Step, leap: new instructor Professor Pratte reflects on her time as a student and her new role 

After the retirement of beloved Professor Donna DiBella at the end of the last academic year, the future of the Conservatory’s sight-singing course sequence was uncertain. It was far into the year before there was confirmation of a new, incoming professor who would take over the course—one some students recognized with excitement, as Professor Bianca Pratte had graduated from Lawrence in 2020 with degrees in flute performance and psychology. 

As an incoming first-year, Pratte remembers being so shy that she was afraid to sit on the Con couches and take up too much space. “As the years progressed, though,” she continues, “I feel like I really came into myself and was able to take on some leadership roles.”  

She went from being an anxious and reserved first-year to the co-chair of the Dean’s Advisory Council by her final year, the President of Concert Choir and a music theory tutor.  

“Those are all things that, as a first-year, I never, ever thought I would do,” she remarked.  

Pratte found such a strong sense of community at Lawrence that helped her grow her confidence to the extent that she felt there was nowhere else that could match it when it came to studying flute. Instead, she pursued her master’s in music theory, a passion she had cultivated especially under the mentorship of Professor Ian Bates.  

“He was the one who encouraged me to go to the Society of Music Theory Conference in 2019,” Pratte remembers. “That was an incredible experience because the plenary speaker talked about sexism and racism within music theory, and I had no idea those conversations were happening on a wider scale within the field.”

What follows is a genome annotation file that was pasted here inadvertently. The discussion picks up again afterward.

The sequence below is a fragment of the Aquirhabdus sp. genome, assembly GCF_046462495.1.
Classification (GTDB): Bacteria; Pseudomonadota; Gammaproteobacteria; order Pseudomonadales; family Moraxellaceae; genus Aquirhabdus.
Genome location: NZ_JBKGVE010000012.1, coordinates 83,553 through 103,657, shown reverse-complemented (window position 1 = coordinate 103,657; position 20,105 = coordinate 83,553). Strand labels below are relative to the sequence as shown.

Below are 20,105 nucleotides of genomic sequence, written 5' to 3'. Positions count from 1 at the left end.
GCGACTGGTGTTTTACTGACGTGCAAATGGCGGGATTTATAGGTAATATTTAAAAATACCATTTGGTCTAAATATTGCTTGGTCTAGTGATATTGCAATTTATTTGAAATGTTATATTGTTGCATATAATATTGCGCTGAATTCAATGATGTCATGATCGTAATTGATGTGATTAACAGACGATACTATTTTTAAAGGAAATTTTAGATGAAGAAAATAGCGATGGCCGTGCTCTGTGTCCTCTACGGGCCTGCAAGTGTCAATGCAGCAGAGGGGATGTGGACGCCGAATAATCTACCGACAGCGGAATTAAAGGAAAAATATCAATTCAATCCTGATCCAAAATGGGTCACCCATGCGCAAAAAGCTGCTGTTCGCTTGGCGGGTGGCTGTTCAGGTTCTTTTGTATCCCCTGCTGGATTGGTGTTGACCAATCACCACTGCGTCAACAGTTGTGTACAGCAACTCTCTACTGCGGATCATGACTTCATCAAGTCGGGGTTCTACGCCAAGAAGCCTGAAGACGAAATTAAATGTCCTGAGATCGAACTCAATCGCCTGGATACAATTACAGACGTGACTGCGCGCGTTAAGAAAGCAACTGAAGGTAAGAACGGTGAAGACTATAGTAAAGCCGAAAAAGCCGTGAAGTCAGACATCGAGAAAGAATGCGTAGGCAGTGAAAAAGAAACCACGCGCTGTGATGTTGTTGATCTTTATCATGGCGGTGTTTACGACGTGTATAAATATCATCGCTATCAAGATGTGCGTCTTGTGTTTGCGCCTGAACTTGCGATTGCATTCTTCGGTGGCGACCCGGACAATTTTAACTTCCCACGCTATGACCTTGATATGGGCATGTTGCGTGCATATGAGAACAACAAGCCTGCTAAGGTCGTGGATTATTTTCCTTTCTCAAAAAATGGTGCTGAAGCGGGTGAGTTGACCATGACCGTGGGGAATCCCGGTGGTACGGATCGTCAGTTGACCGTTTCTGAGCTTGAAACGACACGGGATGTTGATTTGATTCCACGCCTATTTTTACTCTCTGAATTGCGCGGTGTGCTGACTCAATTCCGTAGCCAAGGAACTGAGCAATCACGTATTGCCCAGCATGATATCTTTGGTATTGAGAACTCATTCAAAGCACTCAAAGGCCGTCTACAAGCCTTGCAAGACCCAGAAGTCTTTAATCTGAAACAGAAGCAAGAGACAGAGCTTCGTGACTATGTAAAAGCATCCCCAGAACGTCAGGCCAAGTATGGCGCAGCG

She began to feel like there was a place for her in music theory after that conference, where she realized that there were many young people, people of color and nonbinary people involved with music theory when it has often been known as a field reserved for older white men. 

Pratte had finished her master’s degree at Northwestern University and been nannying and directing a church choir, feeling burned out by academia and wondering what to do next when she heard from Bates that there was an opening at the Conservatory to teach sight singing and decided to apply.  

“I felt so lucky,” she remembers. “The job just dropped out of the sky into my lap, and it just happened to be the best job ever!” 

Professor Pratte. Photo provided by Pratte.

Even after she got the job, Pratte says that Bates’ and other faculty’s unwavering confidence in her character and abilities was what carried her through her first tumultuous weeks of being an instructor. In fact, DiBella also meets with Pratte frequently to guide her through the curriculum that she spent nearly 30 years developing at the Conservatory. 

 “That’s longer than I’ve been alive,” Pratte points out. “I feel so lucky to have the support of Donna and everything that she’s worked for in her whole career to help me along.”